I'm Not an Addict (tagyourit) wrote in classical_bass,
I'm Not an Addict
tagyourit
classical_bass

*sigh*

Hey Guys.I play bass in my jazz band at my college. I'm a music major and have just recently added the upright bass to my arsenal. I know enough to be able to play a few sets of jazz standards. Free-form jazz and such. I decided to start taking my upright from the "hobby" realm and add it to my "professional" realm along with my electric bass. It's very difficult to find a teacher where I live (stuart, Florida) but I have heard of a cellist, who is apparently an amazing teacher. He's pretty confident he can teach me the correct way to play the upright bass even though I am fairly skeptical. Anyway I've been looking at the different methods there are for the upright. I've noticed the Simandl method is by far the most popular. My question is: What does the Method 1 book consist of? I saw one page in the book and it seemed it was just etudes or random music notation. It does explain the shifting and positioning etc? If I were forced to take the upright on my own would I be able to follow the book myself? Or is it strictly a teachers aid kinda thing. Thanks a lot guys.

Mike

P.S. Anybody know much about William Lewis & Son basses from Chicago? i'm interested in learning more about my individual bass (ie: age, origin, original cost)
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Yea man, I'm over in Miami. Florida uprights represent.

I've been playing for roughly 4 years, 2 years dedicated though. I just started going through the Simandl Vol. 1. I'm gonna move up to the vol 2 though. If you are just starting the upright, I would recomend just starting with Vol. 1 becuase it goes over shifting and thumb position which is always key. It is a very good book to teach yourself with, if you dont mind a little reading.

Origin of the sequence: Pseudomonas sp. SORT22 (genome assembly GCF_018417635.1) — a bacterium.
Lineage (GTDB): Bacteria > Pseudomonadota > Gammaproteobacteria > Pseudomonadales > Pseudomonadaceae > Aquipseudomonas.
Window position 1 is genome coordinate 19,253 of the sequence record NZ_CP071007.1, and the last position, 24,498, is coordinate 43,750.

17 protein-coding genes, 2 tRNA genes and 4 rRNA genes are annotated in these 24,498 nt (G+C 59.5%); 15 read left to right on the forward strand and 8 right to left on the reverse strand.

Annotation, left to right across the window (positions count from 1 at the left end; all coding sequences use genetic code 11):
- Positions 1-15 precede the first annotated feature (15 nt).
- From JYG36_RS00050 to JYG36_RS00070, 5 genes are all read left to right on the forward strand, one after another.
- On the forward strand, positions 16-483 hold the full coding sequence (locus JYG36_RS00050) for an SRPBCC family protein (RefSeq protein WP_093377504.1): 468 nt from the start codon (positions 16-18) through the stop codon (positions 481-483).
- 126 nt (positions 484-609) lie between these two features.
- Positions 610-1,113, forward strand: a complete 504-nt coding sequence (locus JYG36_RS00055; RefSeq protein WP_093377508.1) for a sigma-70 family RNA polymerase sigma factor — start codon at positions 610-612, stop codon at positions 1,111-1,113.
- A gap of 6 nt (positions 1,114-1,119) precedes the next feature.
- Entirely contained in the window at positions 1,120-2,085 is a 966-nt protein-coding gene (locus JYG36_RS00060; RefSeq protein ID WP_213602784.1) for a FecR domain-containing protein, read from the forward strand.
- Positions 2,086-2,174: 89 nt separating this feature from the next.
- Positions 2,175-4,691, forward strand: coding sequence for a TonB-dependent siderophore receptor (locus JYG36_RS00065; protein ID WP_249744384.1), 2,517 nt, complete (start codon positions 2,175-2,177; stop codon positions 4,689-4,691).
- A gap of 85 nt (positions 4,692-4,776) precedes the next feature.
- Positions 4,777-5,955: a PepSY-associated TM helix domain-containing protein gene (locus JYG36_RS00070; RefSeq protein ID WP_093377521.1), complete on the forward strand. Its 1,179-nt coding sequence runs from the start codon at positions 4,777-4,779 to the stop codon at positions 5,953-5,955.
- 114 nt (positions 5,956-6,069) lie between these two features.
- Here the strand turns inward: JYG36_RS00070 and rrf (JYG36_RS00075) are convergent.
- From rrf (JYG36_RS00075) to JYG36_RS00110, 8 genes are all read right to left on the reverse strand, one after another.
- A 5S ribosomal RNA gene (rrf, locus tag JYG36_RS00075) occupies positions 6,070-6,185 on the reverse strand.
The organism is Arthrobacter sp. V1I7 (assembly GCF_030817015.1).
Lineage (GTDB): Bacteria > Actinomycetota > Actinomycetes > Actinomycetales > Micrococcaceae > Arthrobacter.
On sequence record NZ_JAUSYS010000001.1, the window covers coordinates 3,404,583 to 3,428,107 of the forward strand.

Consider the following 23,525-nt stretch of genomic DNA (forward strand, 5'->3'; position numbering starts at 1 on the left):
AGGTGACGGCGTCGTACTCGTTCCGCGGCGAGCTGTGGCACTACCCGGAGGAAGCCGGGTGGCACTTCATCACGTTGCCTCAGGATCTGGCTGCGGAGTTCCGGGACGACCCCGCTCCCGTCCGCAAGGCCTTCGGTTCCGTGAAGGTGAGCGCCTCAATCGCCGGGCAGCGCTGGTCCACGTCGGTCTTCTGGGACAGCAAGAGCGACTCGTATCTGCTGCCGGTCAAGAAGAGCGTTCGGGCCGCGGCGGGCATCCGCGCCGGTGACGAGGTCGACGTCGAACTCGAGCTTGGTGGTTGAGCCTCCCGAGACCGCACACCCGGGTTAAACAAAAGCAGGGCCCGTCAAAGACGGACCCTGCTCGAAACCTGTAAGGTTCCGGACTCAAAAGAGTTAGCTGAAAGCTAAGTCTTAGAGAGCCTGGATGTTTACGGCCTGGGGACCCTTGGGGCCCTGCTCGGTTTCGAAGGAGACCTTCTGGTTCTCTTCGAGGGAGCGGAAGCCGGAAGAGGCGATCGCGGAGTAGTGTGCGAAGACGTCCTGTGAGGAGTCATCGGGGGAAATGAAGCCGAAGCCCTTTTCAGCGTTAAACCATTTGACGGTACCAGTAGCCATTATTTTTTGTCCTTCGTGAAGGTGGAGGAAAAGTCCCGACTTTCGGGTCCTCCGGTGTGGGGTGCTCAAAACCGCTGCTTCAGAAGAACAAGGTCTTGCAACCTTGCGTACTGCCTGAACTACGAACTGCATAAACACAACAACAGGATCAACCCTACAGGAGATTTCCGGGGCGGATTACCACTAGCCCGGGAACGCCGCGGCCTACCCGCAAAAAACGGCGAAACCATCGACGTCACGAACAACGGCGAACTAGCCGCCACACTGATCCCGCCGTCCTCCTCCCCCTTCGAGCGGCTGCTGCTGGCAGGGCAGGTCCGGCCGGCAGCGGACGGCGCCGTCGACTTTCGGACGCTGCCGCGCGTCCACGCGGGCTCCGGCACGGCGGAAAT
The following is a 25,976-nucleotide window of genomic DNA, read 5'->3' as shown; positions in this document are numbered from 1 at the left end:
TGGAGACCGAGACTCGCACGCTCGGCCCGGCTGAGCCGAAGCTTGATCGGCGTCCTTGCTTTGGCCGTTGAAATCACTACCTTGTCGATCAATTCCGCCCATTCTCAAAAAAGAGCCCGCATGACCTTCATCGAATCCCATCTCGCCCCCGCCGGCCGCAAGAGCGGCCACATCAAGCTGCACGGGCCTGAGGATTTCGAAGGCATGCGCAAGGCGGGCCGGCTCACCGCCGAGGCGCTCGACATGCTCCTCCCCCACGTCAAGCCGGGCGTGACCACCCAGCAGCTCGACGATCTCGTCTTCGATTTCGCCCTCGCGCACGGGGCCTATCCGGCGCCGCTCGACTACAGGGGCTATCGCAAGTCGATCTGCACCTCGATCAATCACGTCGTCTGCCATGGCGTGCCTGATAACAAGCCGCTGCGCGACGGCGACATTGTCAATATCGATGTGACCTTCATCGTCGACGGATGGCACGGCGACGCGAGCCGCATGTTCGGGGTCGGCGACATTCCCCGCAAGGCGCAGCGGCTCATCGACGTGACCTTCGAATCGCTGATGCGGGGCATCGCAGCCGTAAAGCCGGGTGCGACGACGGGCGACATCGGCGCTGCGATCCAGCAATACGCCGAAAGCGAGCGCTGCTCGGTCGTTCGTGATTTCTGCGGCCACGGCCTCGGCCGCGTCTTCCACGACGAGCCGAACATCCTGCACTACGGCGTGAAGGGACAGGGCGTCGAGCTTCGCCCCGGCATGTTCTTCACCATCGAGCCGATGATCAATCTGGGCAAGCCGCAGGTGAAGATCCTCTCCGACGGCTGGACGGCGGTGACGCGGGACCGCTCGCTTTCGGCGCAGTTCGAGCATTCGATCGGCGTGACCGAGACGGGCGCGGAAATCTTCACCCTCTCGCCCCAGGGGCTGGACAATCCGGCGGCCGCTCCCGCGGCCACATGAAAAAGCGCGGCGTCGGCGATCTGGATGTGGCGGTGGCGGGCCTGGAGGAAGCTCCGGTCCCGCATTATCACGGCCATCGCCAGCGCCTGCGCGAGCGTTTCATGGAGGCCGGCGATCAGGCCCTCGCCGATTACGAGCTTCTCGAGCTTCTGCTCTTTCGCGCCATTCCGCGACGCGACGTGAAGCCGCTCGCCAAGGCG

excellent! I'll order it tomorrow. Unfortunately I can only find one place that has it www.lemurmusic.com and they are all the way in California :( . I'm pretty stoked about the upright. it's nice because I am already quite efficient with the electric. So after about 3 hours of getting used to it, I can use the upright at gigs and hold my own.
Most classical music stores should have it.
Nope. I've been to a bunch. Nobody has it.. Amazon can't get it. Borders, Barnes & Noble, Waldens. Nobody :(
Right now my bass is in for repair. I can't take much more of not having it. I've been playing my electrics... I miss my upright :(
I'd also second your skepticism in learning from a cellist. They're two rather different instruments - specifically in _holding_ the instrument and holding the bow. Lord only knows I've spent such copious amounts of time trying to un-learn bad technique I caried over (self-taught) from violin back when I was a youngin'.
Do you have a suggestions? I can't find any in my area. And the bass players around here aren't up to teaching anybody.